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Wanting to Silence those who Show us up?

Introduction

I’m planning to preach tomorrow on the murder by Cain of Abel. Time is pressing on so I’ll try to be fairly brief.

Text

John brings out Cain’s main motive for his murderous act, in 1 John 3.12:

“We should not be like Cain who was of the evil one and murdered his brother. And why did he murder him? Because his own deeds were evil and his brother’s were righteous!”

The word ‘RIGHTEOUS’ shows us that the deeds of Abel conformed to the standard God set, whereas, in comparison, in the case of Cain, they fell woefully far short.

The problem with Cain’s offering?

The problem with the gift was neither that it was cereal, nor just a token expression (this common popular interpretation is probably a part but not the heart of the matter), nor even because there was no blood (blood, of course, was required for without death of a sacrificial victim there is no pardon or acceptance – Moses is teaching Israel, in Genesis, during their wilderness wanderings, so mention of gifts, lambs and fat parts assumes some kind of knowledge of the Old Testament sacrificial system): have there not been many false religions in history that offered blood of sacrificial victims […]

Very Able Servants in the Church?

There are hundreds of names in the Books of Chronicles, hundreds of those who served the Lord and were a part of the godly heritage making up what we call the church. In the midst of those hundreds of names, there is a short comment from the chronicler making note of one family’s abilities in the service of God.

First Chronicles 9:13 records that this family included “…very able men for the work of the service of the house of God.” That’s an interesting phrase: “very able men.” Hopefully all of us would desire to be found “very able” under the blessing of God. But clearly this was not very common in the service of God. Not all are very able.

This is the only list in both books of the Chronicles that are designated with this description. Out of hundreds of church-working families—only this one was seen as very able. What does that tell us about the work that each of us have to do in the life of the church? The fact that the Word of God reminds us that this one was able leads us to conclude that there are those who are NOT very able in the service […]

Will you pray for laborers in 2018?

When [Jesus] saw the crowds, he had compassion for them, because they were harassed and helpless, like sheep without a shepherd. Then he said to his disciples, ‘The harvest is plentiful, but the laborers are few; therefore pray earnestly to the Lord of the harvest to send out laborers into his harvest.’ Matthew 9:36-38 (ESV)

Would you resolve  to pray afresh in 2018 that the Lord of the harvest would raise up laborers to go out into the harvest?

I sense that in the denomination in which I serve, the Reformed Presbyterian Church of North America, we have ceased to take Jesus’ call to prayer for laborers as seriously as we ought in recent years. Brothers and sisters in other churches may be flagging as well.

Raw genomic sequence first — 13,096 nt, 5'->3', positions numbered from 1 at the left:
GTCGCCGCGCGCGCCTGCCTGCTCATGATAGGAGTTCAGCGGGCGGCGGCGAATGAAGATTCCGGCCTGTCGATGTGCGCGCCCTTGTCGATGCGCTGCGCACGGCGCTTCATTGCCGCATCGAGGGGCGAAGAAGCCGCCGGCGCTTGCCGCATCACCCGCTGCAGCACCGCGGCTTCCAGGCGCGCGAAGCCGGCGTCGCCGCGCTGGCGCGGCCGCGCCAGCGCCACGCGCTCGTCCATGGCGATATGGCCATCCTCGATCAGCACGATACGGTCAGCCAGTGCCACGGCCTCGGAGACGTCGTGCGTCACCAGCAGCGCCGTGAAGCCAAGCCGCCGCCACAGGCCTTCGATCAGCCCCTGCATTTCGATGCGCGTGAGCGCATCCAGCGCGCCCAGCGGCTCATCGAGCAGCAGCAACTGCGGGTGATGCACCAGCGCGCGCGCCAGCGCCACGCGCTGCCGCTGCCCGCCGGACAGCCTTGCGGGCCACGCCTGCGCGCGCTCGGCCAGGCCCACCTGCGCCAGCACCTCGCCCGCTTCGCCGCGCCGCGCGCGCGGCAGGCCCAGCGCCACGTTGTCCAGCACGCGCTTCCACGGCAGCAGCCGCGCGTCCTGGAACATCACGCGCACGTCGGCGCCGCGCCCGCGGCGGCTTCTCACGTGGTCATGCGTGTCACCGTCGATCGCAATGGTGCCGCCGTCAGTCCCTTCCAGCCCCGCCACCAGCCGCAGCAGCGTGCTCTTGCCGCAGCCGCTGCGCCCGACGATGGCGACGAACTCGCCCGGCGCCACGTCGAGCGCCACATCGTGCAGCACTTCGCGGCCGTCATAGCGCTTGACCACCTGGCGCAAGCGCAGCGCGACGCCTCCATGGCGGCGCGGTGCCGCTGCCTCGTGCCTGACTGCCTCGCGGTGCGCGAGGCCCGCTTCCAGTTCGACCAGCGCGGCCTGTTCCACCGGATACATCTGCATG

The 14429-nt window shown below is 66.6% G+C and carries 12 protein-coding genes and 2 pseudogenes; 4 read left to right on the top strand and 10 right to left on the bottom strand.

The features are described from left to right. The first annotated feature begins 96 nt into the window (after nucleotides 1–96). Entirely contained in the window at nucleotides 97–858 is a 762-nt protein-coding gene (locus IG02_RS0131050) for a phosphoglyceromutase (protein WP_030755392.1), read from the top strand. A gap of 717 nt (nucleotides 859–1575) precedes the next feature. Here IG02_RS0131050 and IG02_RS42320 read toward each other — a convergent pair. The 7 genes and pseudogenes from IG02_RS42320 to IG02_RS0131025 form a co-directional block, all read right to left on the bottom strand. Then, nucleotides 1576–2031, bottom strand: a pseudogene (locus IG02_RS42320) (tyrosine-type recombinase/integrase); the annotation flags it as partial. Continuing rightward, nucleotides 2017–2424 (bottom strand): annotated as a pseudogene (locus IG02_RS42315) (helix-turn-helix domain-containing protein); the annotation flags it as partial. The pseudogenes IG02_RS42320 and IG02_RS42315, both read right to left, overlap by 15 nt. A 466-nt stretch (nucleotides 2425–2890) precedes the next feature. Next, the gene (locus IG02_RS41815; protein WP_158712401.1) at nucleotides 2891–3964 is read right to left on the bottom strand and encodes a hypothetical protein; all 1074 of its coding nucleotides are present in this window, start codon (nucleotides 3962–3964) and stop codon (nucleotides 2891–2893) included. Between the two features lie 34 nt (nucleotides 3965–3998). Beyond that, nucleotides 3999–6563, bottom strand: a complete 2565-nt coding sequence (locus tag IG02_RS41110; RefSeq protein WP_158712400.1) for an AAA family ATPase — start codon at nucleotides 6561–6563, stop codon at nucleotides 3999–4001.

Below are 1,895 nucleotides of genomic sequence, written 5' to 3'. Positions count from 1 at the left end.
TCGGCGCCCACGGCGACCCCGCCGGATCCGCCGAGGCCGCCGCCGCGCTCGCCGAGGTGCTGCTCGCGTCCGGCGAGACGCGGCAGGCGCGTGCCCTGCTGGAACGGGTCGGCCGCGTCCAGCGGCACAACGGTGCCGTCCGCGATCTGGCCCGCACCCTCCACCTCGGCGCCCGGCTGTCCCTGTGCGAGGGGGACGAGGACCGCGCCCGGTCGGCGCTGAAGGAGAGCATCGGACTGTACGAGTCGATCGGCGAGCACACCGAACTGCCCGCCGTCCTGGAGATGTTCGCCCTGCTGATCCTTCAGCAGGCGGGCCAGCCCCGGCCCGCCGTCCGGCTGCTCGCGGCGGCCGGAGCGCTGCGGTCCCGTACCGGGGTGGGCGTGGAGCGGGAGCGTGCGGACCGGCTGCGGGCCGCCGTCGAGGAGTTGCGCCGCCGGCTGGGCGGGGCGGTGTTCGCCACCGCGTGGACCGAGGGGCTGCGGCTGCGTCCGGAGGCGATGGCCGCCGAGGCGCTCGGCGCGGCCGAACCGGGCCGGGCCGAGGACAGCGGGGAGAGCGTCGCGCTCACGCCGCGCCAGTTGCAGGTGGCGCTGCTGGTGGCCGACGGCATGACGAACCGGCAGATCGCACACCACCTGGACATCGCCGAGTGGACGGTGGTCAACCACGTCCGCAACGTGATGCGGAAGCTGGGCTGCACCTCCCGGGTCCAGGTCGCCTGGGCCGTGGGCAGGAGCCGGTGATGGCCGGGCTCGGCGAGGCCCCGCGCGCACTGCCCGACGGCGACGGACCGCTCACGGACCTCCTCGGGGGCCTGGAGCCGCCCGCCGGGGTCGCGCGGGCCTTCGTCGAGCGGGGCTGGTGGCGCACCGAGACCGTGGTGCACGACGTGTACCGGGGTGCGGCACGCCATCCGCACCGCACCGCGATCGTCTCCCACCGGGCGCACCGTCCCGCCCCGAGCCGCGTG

Today, there is a shortage of good men to serve as pastors in Jesus’ church. Regularly, I field phone calls and emails from members of search committees asking for suggested candidates. Some congregations are discouraged because of the apparent lack of men who would fit their particular need and situation.

The crisis is now. But a greater crisis is also looming, at least in the RPCNA.

Our denomination reached a similar crisis point nearly 30 years ago. […]

Confessing Non-Conformity

“He said to them, ‘But who do you say that I am?’ And Peter answered and said, ‘You are the Christ.’” (Mark 8.29 E.S.V.)

“Before leaving this subject, special attention should be called to the fact that the words of Jesus ‘But you, who do you say that I am?’ convey a very important lesson, namely, that a true believer is one who is willing, whenever necessary, to express a conviction that is contrary to that of the masses. In the best sense of the term, the believer is willing to come forth boldly in the interest of the truth.

The Kingdom is for vigorous people …for strong and sturdy men like Joseph …Moses …Joshua and Caleb …Samuel …David …Nathan …Elijah …Jehoshaphat …Daniel and his three friends …Mordecai …Stephen …Paul …Epaphroditus …Onesiphorus …and the apostle John …It is for such valiant women as Ruth …Deborah …Abigail …Esther …and Lydia.

Conformity with the world, compromise on basic issues, the unwillingness to be distinctive, is strongly condemned in Scripture …not being ‘of the world’, believers are shining lights in the midst of the world …They are spiritually different from the world, in order to be a blessing to the world.

So here in Mark 8.28, 29, […]

Calvin on Christmas

“Yet when we seek our Lord Jesus Christ to find in Him alleviation of all our miseries and a sure and infallible protection we must begin at His birth. Not only is it recited to us that He was made man like us, but that He so emptied Himself that scarcely was He reputed to be of the rank of men. He was, as it were, banished from every house and fellowship. There was nothing except a stable and a manger to receive Him. Since it is so, then, we know here how God displayed the infinite treasures of His goodness when He willed that His Son might be humbled for our sakes.”

Sermon on Luke 2.1-14.

Refuge in the Redeemer

Storm Shelters